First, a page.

The issues of guns and gun rights is nothing new on Capitol Hill. This year, it appears that the issue might take a backseat to other issues such as air pollution and same-sex marriage, but Representative Paul Ray (Republican – Clearfield) has proposed HB 276 – Disorderly Conduct Amendments, ensuring that there will be some discussion of firearms on the hill.
The bill is actually a hangover from last years legislative session, when lawmakers hotly debated gun policy. During that time, several individuals on both sides of the gun debate were making loud statements as to why their side was the best. One individual, Joseph Kelly, carried an unloaded AR-15 rifle and a loaded Glock 19C into a Riverdale JC Penny to show that guns are not dangerous when in the hands of law abiding citizens. Kelly’s actions came at a time when lawmakers were hotly debating if citizens should be allowed to carry concealed weapons without the need of a permit – and the public made an immediate connection.
Ray’s bill is a direct result of Kelly’s action and proposes an interesting question: is the free and open display of a holstered gun enough to reach the level of disorderly conduct?
Ray, in HB 276, argues that no, if a citizen is not engaged in any particular activity worthy of being classified as disorderly conduct, the mere display of a holstered gun is not a crime and police officers have no need to engage the individual. As the bill states “[t]he mere carrying or possession of a holstered or encased firearm, whether visible or concealed… does not constitute a violation [of disorderly conduct laws].”
Under HB 276, Kelly would have been charged with disorderly conduct for the open display of the rifle, however he would not have been cited for the holstered Glock, even though Kelly had a valid gun permit at the time.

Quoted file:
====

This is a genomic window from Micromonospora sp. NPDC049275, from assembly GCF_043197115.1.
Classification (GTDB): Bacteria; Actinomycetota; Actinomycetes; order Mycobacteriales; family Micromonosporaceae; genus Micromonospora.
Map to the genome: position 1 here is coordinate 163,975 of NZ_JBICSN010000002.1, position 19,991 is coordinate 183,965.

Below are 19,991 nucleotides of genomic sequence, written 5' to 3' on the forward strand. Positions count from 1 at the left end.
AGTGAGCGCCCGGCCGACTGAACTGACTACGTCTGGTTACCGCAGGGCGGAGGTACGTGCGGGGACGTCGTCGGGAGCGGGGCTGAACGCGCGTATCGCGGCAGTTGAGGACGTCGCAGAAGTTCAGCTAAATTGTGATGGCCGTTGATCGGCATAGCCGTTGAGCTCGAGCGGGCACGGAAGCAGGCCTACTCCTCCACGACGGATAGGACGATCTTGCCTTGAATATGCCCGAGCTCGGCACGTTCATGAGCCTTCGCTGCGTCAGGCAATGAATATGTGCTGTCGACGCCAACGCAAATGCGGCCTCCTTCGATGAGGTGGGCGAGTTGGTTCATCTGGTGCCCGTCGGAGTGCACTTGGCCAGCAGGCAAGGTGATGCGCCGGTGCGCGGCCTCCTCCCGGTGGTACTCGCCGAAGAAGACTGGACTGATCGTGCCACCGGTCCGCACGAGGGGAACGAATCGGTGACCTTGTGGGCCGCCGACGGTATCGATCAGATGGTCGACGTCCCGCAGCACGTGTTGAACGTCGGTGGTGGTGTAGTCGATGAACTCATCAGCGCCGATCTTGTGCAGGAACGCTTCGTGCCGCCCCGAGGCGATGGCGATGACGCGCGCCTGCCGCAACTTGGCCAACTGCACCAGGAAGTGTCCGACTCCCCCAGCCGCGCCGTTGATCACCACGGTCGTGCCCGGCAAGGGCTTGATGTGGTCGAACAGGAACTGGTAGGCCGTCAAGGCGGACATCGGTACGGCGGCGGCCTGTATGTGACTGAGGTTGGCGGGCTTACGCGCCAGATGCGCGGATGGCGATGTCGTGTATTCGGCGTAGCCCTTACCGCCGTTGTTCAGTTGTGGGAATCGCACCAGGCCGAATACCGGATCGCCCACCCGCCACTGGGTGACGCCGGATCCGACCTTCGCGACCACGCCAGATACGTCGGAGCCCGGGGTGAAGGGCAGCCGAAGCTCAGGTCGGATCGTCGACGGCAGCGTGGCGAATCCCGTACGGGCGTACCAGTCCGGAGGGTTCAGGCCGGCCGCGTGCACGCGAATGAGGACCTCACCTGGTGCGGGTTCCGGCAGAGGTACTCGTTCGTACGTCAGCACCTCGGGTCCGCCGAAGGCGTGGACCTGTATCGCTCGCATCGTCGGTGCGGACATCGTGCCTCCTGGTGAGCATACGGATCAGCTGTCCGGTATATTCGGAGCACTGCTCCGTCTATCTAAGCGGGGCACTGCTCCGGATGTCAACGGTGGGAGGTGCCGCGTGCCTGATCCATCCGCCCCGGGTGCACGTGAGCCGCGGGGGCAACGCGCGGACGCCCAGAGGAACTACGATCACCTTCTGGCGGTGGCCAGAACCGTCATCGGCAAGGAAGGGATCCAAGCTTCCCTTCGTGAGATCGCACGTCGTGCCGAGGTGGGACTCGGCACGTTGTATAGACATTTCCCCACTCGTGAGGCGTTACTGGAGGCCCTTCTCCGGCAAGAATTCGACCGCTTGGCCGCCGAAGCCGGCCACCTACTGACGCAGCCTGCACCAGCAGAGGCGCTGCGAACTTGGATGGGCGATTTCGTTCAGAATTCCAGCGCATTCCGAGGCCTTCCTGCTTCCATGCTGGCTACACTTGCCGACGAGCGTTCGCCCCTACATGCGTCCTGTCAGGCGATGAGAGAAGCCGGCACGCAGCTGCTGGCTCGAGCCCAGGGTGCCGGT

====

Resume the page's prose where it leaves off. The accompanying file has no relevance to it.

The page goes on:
Ray told KSL earlier this month, “…if someone is carrying a gun around in their hand they can be cited.” “This bill really clarifies things and gives them an outline to go by of in this situation you can write a ticket and in this situation you can’t.”
This bill is actually a modification of a similar bill Ray attempted to pass last year, but with some notable exceptions. 2013’s legislation affirmed that carrying a weapon did not cause disorderly conduct and that “The otherwise lawful possession of a dangerous weapon, whether visible or concealed, without additional behavior, does not constitute a hazardous or physically offensive condition, threatening behavior, or a cause for public inconvenience, annoyance, or alarm.” This position supposed that people simply should not feel threatened or alarmed by the presence of a gun – or if they did, the law would not support an individual in the rational fear of a deadly weapon. HB 276 takes a different approach and acknowledges that the open display of a firearm in a readily accessible position (such as over the shoulder or in the hand) can create public unrest and be perceived as a threat.
People will, no doubt, still feel threatened by the presence of holstered weapons. But, presuming that the individual is in compliance with all other laws and regulations, this bill strikes a more reasonable balance between law enforcement, those who carry weapons, and the general public. In a state where many fiercely defend their Second Amendment rights, this bill is far more reasonable than Ray’s previous legislation.
The overall policy of allowing people to carry a weapon openly and in public is a separate issue, and one worth debating. Within the confines of the current pro-gun legislature, however, this bill is sound legislation that clarifies how people should and should not display their weapon in public.
To contact Representative Ray, Click Here or call 801-725-2719.
Impact on Average Utahn:
High Impact 5 . 4 . 3 . 2 . 1 . 0 No Impact
Need for Legislation:
Necessary 5 . 4 . 3 . 2 . 1 . 0 Unnecessary
Sound Legislation 5 . 4 . 3 . 2 . 1 . 0 Clunker